Pharmacy Diabetes

B-2.3 Biguanides_Metformin-Formulation Modified Release

Name of Medicine

Metformin Hydrochloride Modified Release.

Modified release tablets in 500 mg and 1000 mg strengths. Unless specified by the brand modified released tablets should not be halved or crushed at any time. This form of Metformin has not been shown to have any increase in adverse effects compared to with the equivalent dose of the immediate release Metformin. There is data to suggest the modified release may cause less gastrointestinal side effects than the immediate release.
Key Practice Points
Therapeutic Indications:
  • Treatment of type 2 diabetes mellitus in adults, particularly in overweight individuals, when dietary management and physical alone does not result in adequate glycaemic management.
  • Metformin may be used as monotherapy or in combination with other oral hypoglycaemic agents, or with insulin.
For the most up to date PBS therapeutic indications for metformin, please see,
  • Maximum dose of Metformin modified release tablets is 2000mg per day.
  • Metformin modified release tablet shells do not dissolve and may appear in the faeces. When individuals are commenced on this medicine, please advise them of this fact.
  • Renal Insufficiency – Metformin is entirely renally excreted and accumulates in those individuals with renal insufficiency. It is recommended creatinine clearance and/or serum creatinine levels are determined before initiating treatment and regularly thereafter (at least annually for those individuals with normal renal function). Renal function should be checked at least two to four times a year for those individuals whose serum creatinine levels are at the upper limit of normal and for elderly individuals. Current recommendations for metformin are CrCl 60-90 mL/min dose of metformin 2g daily, 30-60 mL/minute 1g daily. Metformin should be ceased if eGFR falls below 30 mL/min/1.73 m2. Diabetes Medsscheck referral to health care professions annual cycle of care.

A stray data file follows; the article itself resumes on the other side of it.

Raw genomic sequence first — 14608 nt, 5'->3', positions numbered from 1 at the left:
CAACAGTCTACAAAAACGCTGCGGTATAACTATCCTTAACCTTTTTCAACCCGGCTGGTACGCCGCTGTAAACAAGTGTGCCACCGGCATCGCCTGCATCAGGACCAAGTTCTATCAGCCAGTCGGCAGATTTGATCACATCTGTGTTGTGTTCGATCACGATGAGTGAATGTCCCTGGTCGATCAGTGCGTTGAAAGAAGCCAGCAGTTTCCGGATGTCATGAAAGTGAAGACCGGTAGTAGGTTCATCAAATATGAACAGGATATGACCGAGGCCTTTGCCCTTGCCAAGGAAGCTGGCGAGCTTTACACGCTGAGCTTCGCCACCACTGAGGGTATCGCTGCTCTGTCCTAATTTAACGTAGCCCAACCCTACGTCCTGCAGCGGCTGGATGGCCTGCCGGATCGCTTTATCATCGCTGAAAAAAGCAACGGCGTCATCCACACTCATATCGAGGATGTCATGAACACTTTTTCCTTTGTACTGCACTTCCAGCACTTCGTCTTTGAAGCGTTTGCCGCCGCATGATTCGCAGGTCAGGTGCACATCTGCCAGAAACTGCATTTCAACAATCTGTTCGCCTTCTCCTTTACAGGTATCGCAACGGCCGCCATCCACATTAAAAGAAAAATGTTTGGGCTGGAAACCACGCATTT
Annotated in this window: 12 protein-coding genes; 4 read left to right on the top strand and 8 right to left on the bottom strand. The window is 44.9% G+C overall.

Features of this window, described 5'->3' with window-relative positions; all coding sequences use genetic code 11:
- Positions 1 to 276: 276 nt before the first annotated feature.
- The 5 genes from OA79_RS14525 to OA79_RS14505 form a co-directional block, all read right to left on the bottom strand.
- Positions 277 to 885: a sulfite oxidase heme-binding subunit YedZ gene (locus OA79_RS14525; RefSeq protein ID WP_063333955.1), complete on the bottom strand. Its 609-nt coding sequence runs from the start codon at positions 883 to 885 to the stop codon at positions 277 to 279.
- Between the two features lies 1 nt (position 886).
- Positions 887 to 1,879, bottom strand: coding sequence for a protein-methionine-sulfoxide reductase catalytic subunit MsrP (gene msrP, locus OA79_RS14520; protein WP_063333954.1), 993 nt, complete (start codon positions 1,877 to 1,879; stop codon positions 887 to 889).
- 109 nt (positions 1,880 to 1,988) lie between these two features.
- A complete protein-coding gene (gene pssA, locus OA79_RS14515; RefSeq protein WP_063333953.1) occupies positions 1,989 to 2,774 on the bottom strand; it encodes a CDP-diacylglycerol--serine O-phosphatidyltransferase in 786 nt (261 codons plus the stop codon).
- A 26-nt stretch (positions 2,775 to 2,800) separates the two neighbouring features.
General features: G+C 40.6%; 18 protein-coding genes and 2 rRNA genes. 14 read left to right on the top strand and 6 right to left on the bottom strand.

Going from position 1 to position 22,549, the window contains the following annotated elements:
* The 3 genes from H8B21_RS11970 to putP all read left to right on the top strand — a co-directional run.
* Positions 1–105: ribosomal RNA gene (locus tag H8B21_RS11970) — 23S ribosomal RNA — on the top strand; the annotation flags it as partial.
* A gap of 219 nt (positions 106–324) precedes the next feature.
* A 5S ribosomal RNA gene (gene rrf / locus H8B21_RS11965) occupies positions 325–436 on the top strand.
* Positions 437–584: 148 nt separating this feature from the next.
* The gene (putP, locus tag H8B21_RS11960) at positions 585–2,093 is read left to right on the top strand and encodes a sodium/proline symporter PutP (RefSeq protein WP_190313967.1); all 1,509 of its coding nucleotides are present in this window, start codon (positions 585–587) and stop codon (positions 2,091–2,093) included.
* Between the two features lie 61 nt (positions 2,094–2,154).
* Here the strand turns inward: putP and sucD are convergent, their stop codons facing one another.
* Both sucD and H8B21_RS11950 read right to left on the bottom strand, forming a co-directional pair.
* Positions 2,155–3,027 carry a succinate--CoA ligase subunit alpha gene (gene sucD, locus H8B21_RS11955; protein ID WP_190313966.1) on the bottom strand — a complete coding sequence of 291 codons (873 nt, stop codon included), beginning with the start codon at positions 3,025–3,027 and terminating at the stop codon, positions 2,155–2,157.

• Hepatic insufficiency Metformin should not be used in liver failure due to the increased risk of lactic acidosis.
Due to the potential of changes in renal function, the dose should be adjusted based on renal function, with regular reviews undertaken.
  • There is no data for the use of metformin modified release in children.
  • Lactic acidosis – Life threatening lactic acidosis can occur due to metformin accumulating in susceptible individuals. Early warning symptoms include anorexia, nausea, vomiting, abdominal pain, and cramps. Risks factors include renal dysfunction, old age, and doses of metformin >2g daily. It can also be associated with prolonged fasting, excessive alcohol, and hepatic dysfunction. Diabetes Medscheck counseling on side effect profile.
  • Discontinue metformin 48 hours before surgery, if possible. It is common practice not to restart metformin for 2 days after surgery and once the individual is eating and drinking normally. Diabetes Medscheck side effect profile.
Adverse effects:
  • Gastrointestinal- diarrhoea, nausea, vomiting, abdominal pain, and loss of appetite. Starting with a low dose and increasing slowly can help with these side effects. Taking medicine with meals can also reduce the unwanted effects. Altered taste is also commonly reported with metformin.
  • Dermatological -skin reactions including urticaria, erythema, and pruritus.
  • Lactic acidosis reduced vitamin B12 absorption.
  • Reduced vitamin B12 absorption.
  • Isolated reports of liver function test abnormalities or hepatitis. This has resolved after the metformin has ceased.
  • Hypersensitivity to metformin or any of the excipients.
  • Renal failure or dysfunction, any acute condition that has the potential to lower renal function (dehydration, severe infection, shock, contrast dye).
  • Ketoacidosis due to diabetes, diabetic precoma.
  • Renal failure or renal dysfunction.
  • Any acute condition that has the potential to lower renal function (dehydration, severe infection, shock, contrast dye).
  • Major surgery.
  • Severe hepatic dysfunction.
  • Acute or chronic disease that can cause tissue hypoxia (cardiac failure, MI, pancreatitis, sepsis).
Pharmacokinetic Properties – Summary
Metformin modified release is not altered by the composition of a meal.

Plasma protein binding of metformin is negligible.

Renal clearance of metformin is > 400 mL/min, indicating that metformin is eliminated by glomerular filtration and tubular secretion. Dosage adjustment should occur therefore in those with renal dysfunction and ceased in renal failure.
More Information

For more detailed information on this product please consult the product information.